There is no question about the ability of an effective Customer Success team to significantly change the course of business in a company. There is, however, a wide-ranging debate about the best structure for effective Customer Success compensation plans. To some, anything that even looks like a commission scheme for CSMs is complete anathema, an inherent conflict-of-interest issue. To others, commissions are not a problem; they’ve been tested and found to work well. In practice, there are many variances and blends in place across the worldwide Customer Success community. All rely on three basic strategic approaches to compensation for CS teams.
The following is a basic definition of strategies, and is intended as a starting point for the conversation in your company about compensation.
Base Only Plan:
This is a 100 % basic salary plan with no bonus or variable component for CSMs. There is no reward or bonus for the attainers that affect the motivation of the CSM teams to achieve more, or penalty for the under-achievers to push them towards improvement. Such an approach can lead to a “status quo” performing team.
Base + Bonus Plan:
In this approach, there is a fixed base salary with a small bonus structure for the team. Bonuses are usually in the form of Objective Plan Management, where CSMs are measured by the completion of plans and objectives. The majority of objectives are quantitative and are aligned with the KPIs Team reward system of the company. The downside to this type of compensation plan is that it does not encourage individual CSM excellence.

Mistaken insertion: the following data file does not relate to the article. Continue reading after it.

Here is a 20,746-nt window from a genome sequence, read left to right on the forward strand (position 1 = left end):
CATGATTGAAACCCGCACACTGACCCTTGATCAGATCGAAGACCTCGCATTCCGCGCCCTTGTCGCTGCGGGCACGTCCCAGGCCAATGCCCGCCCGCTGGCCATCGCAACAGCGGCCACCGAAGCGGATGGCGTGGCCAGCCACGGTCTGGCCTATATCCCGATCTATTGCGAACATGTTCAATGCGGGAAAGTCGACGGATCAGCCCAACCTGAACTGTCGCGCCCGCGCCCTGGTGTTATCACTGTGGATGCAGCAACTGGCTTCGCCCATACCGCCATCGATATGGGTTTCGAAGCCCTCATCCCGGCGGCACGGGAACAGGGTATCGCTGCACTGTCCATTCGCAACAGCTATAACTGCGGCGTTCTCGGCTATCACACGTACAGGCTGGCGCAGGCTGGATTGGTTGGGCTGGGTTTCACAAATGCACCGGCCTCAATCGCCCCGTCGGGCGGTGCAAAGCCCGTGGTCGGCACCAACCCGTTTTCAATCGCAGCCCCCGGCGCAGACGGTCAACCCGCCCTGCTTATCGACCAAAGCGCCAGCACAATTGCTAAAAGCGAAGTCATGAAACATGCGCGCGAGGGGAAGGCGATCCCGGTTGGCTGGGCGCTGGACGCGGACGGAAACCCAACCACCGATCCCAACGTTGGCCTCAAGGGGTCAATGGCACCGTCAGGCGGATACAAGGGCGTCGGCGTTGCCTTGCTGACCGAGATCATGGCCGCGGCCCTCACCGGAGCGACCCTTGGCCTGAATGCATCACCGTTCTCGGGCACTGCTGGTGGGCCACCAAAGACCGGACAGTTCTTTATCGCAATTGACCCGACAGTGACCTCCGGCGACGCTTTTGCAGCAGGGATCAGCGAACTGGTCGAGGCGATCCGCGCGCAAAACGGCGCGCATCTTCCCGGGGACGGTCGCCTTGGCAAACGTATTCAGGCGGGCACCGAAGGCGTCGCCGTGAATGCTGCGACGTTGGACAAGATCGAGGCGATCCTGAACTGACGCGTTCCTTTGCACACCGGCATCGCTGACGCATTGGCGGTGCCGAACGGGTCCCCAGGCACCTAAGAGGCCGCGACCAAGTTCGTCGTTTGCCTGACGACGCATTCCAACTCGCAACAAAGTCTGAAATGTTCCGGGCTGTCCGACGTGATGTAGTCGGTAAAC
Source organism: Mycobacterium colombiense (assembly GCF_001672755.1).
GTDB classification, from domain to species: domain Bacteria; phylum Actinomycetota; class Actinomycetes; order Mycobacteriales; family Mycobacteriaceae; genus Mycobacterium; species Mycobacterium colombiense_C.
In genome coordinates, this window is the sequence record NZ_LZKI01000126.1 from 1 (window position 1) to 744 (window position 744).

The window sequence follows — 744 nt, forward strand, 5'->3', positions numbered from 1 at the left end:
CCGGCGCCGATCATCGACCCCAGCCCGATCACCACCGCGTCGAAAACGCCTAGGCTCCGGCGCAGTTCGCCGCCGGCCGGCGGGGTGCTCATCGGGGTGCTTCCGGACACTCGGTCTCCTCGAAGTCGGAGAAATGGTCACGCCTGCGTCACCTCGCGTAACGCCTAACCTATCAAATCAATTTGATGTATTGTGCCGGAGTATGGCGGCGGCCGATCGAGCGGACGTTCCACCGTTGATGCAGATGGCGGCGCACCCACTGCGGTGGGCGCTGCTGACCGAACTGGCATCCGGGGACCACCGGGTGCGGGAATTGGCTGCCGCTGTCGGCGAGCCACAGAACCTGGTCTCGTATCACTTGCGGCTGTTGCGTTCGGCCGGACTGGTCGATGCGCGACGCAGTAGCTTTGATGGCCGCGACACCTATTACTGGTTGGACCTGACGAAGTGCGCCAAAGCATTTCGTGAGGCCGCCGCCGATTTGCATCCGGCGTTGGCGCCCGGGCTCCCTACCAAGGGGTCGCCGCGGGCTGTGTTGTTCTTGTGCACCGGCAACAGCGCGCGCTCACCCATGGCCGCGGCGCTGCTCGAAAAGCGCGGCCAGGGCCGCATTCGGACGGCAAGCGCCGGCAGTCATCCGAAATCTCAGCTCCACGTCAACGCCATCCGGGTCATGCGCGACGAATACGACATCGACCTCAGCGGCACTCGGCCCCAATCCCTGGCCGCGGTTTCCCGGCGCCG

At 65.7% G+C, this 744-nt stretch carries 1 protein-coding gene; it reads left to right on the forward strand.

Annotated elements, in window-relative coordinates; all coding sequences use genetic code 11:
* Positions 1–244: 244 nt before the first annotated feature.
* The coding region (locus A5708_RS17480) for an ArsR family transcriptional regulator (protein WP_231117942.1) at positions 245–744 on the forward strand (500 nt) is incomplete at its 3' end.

Base + Variable Plan:
This plan has a fixed base salary plan with a variable component based on the performance of CSMs. The essence of this approach is that it is a performance-driven accountability plan that generously rewards CSMs for over-achieving their expansion and retention targets, and that motivates CSMs to do more for the company. Note that the performance criteria should recognize how the CSM has increased ROI for the customers as a key factor. This is often done by measuring progress on individual Customer Success plans negotiated with the customers.
While it can take somewhat more time to design and implement, the Base + Variable compensation plan is generally recommended due to its effectiveness in motivating the CSMs and thereby increasing the benefit to the company. There are situations, however, in which the Variable compensation plan is not applicable. For example, in the absence of clear definition of objectives, the impact of unseen factors may have an undesirable impact on CSM compensation. Lack of support from other members of Sr. Mgmt for the specific performance can also be a serious barrier.
Setting up your effective Variable Compensation Model
When setting up a Variable CSM Compensation Plan Variable Compensation Model, there are four key elements to be considered.
1.) Determine the On-Target Earnings (OTE) Split
First, you need to determine the realistic forecast of the total potential compensation that CSMs can receive if they meet their performance targets referred to as On-Target Earnings before deciding on the base pay or commission rate. A good example of an ideal base-variable split for CSMs is 80/20, 80% base pay, and 20% variable pay.
2.) Identify the KPIs for the Variable Compensation Plan